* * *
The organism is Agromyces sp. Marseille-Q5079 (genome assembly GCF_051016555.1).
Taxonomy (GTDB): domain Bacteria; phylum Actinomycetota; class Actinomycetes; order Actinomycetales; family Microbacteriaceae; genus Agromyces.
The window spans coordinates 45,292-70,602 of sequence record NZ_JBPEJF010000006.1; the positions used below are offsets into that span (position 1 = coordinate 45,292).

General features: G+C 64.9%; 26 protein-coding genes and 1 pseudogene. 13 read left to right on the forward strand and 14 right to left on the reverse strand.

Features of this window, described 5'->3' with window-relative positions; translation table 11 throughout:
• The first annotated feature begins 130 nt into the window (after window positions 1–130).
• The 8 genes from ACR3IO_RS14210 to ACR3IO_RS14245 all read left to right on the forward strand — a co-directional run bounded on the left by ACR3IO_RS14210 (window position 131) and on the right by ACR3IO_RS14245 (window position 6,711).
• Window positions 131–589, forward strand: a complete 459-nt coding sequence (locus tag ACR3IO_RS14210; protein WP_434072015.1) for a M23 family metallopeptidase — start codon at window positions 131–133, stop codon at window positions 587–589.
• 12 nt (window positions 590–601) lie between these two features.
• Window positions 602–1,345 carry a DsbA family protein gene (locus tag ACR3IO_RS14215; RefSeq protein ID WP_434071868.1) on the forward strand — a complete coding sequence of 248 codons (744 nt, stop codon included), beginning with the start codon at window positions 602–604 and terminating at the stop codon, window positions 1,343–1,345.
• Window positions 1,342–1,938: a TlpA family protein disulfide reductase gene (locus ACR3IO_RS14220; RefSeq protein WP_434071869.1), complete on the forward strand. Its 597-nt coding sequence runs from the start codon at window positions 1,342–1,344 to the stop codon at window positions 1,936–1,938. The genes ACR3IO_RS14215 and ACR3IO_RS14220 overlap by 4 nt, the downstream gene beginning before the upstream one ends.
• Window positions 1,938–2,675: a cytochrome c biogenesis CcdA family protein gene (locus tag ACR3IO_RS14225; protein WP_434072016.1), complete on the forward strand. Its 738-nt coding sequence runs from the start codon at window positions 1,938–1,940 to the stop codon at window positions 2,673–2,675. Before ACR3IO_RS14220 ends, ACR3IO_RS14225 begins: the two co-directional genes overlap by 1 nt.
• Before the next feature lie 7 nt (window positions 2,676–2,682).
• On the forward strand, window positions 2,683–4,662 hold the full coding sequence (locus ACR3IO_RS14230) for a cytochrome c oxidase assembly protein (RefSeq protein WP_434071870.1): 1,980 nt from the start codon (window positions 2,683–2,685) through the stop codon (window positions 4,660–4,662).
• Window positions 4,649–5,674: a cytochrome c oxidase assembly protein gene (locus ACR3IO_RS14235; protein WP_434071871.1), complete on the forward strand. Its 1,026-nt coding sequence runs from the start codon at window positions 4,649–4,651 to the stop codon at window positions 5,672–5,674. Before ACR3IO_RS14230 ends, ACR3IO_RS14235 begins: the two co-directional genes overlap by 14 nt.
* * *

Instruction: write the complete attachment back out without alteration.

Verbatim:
The organism is Agromyces sp. Marseille-Q5079 (genome assembly GCF_051016555.1).
Taxonomy (GTDB): domain Bacteria; phylum Actinomycetota; class Actinomycetes; order Actinomycetales; family Microbacteriaceae; genus Agromyces.
The window spans coordinates 45,292-70,602 of sequence record NZ_JBPEJF010000006.1; the positions used below are offsets into that span (position 1 = coordinate 45,292).

General features: G+C 64.9%; 26 protein-coding genes and 1 pseudogene. 13 read left to right on the forward strand and 14 right to left on the reverse strand.

Features of this window, described 5'->3' with window-relative positions; translation table 11 throughout:
• The first annotated feature begins 130 nt into the window (after window positions 1–130).
• The 8 genes from ACR3IO_RS14210 to ACR3IO_RS14245 all read left to right on the forward strand — a co-directional run bounded on the left by ACR3IO_RS14210 (window position 131) and on the right by ACR3IO_RS14245 (window position 6,711).
• Window positions 131–589, forward strand: a complete 459-nt coding sequence (locus tag ACR3IO_RS14210; protein WP_434072015.1) for a M23 family metallopeptidase — start codon at window positions 131–133, stop codon at window positions 587–589.
• 12 nt (window positions 590–601) lie between these two features.
• Window positions 602–1,345 carry a DsbA family protein gene (locus tag ACR3IO_RS14215; RefSeq protein ID WP_434071868.1) on the forward strand — a complete coding sequence of 248 codons (744 nt, stop codon included), beginning with the start codon at window positions 602–604 and terminating at the stop codon, window positions 1,343–1,345.
• Window positions 1,342–1,938: a TlpA family protein disulfide reductase gene (locus ACR3IO_RS14220; RefSeq protein WP_434071869.1), complete on the forward strand. Its 597-nt coding sequence runs from the start codon at window positions 1,342–1,344 to the stop codon at window positions 1,936–1,938. The genes ACR3IO_RS14215 and ACR3IO_RS14220 overlap by 4 nt, the downstream gene beginning before the upstream one ends.
• Window positions 1,938–2,675: a cytochrome c biogenesis CcdA family protein gene (locus tag ACR3IO_RS14225; protein WP_434072016.1), complete on the forward strand. Its 738-nt coding sequence runs from the start codon at window positions 1,938–1,940 to the stop codon at window positions 2,673–2,675. Before ACR3IO_RS14220 ends, ACR3IO_RS14225 begins: the two co-directional genes overlap by 1 nt.
• Before the next feature lie 7 nt (window positions 2,676–2,682).
• On the forward strand, window positions 2,683–4,662 hold the full coding sequence (locus ACR3IO_RS14230) for a cytochrome c oxidase assembly protein (RefSeq protein WP_434071870.1): 1,980 nt from the start codon (window positions 2,683–2,685) through the stop codon (window positions 4,660–4,662).
• Window positions 4,649–5,674: a cytochrome c oxidase assembly protein gene (locus ACR3IO_RS14235; protein WP_434071871.1), complete on the forward strand. Its 1,026-nt coding sequence runs from the start codon at window positions 4,649–4,651 to the stop codon at window positions 5,672–5,674. Before ACR3IO_RS14230 ends, ACR3IO_RS14235 begins: the two co-directional genes overlap by 14 nt.